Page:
Book editing is not free, unless you do it yourself, or find someone in the higher education field willing to assist. But chances are they will take longer than you would like to complete your manuscript, as they have other duties that take priority over your project. Luckily, there are many tools available to make sure your book receives as much editing as it can before sending it to a publishing company or literary agency. In this post, I’ve highlighted my two favorite editing programs. Having a properly edited book is absolutely key to your success as an author. You might have a great story, but if it looks like a middle school child wrote it, you will be turned down at every stop. Don’t worry, there is hope for even the most grammatically challenged among us.
The first on the list of tools is a Thesaurus. Before I wrote my first book, I don’t know if I’d ever opened a Thesaurus, much less even seen one. The schools I attended growing up never required us to learn how to use one. Even now, I don’t own a Thesaurus, but I use an online program (www.thesaurus.com). It has everything you need to transform your book from a chaotic mess into a literary masterpiece. It’s also attached to (www.dictionary.com), for those moments when you really want to use a big word, but don’t quite know if you’re using it correctly.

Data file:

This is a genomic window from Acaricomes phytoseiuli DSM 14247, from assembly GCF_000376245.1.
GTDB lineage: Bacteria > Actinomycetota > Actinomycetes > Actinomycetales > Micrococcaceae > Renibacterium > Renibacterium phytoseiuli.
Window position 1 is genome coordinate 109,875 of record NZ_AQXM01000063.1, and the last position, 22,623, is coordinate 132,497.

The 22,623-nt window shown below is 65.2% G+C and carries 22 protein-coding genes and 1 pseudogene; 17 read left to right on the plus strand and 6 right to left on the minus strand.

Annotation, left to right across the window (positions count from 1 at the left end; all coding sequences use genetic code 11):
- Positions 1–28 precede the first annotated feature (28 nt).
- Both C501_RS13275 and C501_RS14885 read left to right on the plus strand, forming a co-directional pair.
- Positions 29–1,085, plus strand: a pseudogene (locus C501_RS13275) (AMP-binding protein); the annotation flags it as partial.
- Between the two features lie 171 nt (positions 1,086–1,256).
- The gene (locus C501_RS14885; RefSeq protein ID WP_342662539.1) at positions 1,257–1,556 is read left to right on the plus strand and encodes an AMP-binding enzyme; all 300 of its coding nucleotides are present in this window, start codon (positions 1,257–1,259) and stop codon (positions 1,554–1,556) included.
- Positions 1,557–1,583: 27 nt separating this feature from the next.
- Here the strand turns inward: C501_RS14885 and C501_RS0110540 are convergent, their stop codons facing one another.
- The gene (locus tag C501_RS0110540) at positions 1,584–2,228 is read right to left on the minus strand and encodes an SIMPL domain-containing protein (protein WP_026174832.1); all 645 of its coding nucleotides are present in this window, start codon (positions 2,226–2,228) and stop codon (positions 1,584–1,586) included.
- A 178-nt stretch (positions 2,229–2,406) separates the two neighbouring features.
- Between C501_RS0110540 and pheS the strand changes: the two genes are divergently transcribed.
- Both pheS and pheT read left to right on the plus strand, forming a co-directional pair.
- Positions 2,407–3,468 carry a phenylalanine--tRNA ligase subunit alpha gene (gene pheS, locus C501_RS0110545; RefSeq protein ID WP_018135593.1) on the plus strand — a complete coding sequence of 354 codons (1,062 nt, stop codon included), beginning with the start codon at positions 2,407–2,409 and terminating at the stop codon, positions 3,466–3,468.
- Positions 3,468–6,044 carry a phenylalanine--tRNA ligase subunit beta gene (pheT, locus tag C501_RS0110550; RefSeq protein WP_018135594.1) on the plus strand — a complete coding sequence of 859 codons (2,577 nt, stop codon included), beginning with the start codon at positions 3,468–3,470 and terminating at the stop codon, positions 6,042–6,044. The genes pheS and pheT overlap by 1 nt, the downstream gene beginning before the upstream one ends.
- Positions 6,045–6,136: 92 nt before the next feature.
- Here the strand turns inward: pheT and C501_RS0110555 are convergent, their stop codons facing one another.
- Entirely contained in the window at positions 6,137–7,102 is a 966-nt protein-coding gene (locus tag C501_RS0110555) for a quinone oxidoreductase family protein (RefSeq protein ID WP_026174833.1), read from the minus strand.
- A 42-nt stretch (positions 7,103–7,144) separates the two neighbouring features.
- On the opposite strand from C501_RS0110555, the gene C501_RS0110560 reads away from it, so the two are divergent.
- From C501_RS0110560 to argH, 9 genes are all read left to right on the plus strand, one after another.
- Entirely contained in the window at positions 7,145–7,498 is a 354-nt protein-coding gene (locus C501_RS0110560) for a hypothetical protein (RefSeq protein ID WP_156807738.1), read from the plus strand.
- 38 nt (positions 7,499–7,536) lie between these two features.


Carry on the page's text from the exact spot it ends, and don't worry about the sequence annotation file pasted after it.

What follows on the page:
The second online program is EditMinion (www.editminion.com). I’ve only used it a few times, but it’s been great as a writing assistant. The website is still in Beta mode, which means it might not catch everything, but if you feel that your book reads more like a scrambled word puzzle than a novel, then this website will work wonders for you.
If these tools aren’t working out for your book, then do a quick Google search, and I’m sure you’ll find plenty of alternatives that will suit your needs. Don’t forget to utilize the tools provided by Microsoft Word, or whatever document creating software you use. Technology has made it nearly impossible to not have a cleanly edited manuscript, so be sure that you aren’t missing a valuable asset by trying to rush through your writing.